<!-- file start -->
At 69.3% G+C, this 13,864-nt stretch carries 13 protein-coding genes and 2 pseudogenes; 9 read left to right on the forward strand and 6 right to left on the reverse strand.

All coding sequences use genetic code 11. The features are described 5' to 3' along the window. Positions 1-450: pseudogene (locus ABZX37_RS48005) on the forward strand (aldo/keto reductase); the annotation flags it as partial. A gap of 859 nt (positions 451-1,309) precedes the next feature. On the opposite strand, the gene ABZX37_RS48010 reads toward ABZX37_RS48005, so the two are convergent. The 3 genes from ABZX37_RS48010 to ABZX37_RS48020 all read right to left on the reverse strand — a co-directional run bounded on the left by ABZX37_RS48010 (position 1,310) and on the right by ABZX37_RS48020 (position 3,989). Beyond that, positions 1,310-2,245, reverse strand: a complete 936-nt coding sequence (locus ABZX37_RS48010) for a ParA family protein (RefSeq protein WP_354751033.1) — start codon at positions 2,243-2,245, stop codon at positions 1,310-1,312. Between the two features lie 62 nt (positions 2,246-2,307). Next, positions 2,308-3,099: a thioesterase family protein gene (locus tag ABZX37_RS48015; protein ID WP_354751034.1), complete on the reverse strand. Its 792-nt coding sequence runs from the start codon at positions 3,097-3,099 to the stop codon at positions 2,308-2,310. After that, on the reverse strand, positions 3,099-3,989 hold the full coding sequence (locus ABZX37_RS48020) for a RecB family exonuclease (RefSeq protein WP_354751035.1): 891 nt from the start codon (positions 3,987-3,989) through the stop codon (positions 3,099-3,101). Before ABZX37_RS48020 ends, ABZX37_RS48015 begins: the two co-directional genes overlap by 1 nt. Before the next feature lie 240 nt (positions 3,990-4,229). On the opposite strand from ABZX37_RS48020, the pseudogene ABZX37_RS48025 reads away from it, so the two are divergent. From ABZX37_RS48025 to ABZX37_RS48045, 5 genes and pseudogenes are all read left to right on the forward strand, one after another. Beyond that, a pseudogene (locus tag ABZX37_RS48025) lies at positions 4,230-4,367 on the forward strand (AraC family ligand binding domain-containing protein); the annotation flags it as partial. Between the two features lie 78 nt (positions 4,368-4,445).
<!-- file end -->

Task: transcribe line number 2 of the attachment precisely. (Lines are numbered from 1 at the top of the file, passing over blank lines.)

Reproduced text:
All coding sequences use genetic code 11. The features are described 5' to 3' along the window. Positions 1-450: pseudogene (locus ABZX37_RS48005) on the forward strand (aldo/keto reductase); the annotation flags it as partial. A gap of 859 nt (positions 451-1,309) precedes the next feature. On the opposite strand, the gene ABZX37_RS48010 reads toward ABZX37_RS48005, so the two are convergent. The 3 genes from ABZX37_RS48010 to ABZX37_RS48020 all read right to left on the reverse strand — a co-directional run bounded on the left by ABZX37_RS48010 (position 1,310) and on the right by ABZX37_RS48020 (position 3,989). Beyond that, positions 1,310-2,245, reverse strand: a complete 936-nt coding sequence (locus ABZX37_RS48010) for a ParA family protein (RefSeq protein WP_354751033.1) — start codon at positions 2,243-2,245, stop codon at positions 1,310-1,312. Between the two features lie 62 nt (positions 2,246-2,307). Next, positions 2,308-3,099: a thioesterase family protein gene (locus tag ABZX37_RS48015; protein ID WP_354751034.1), complete on the reverse strand. Its 792-nt coding sequence runs from the start codon at positions 3,097-3,099 to the stop codon at positions 2,308-2,310. After that, on the reverse strand, positions 3,099-3,989 hold the full coding sequence (locus ABZX37_RS48020) for a RecB family exonuclease (RefSeq protein WP_354751035.1): 891 nt from the start codon (positions 3,987-3,989) through the stop codon (positions 3,099-3,101). Before ABZX37_RS48020 ends, ABZX37_RS48015 begins: the two co-directional genes overlap by 1 nt. Before the next feature lie 240 nt (positions 3,990-4,229). On the opposite strand from ABZX37_RS48020, the pseudogene ABZX37_RS48025 reads away from it, so the two are divergent. From ABZX37_RS48025 to ABZX37_RS48045, 5 genes and pseudogenes are all read left to right on the forward strand, one after another. Beyond that, a pseudogene (locus tag ABZX37_RS48025) lies at positions 4,230-4,367 on the forward strand (AraC family ligand binding domain-containing protein); the annotation flags it as partial. Between the two features lie 78 nt (positions 4,368-4,445).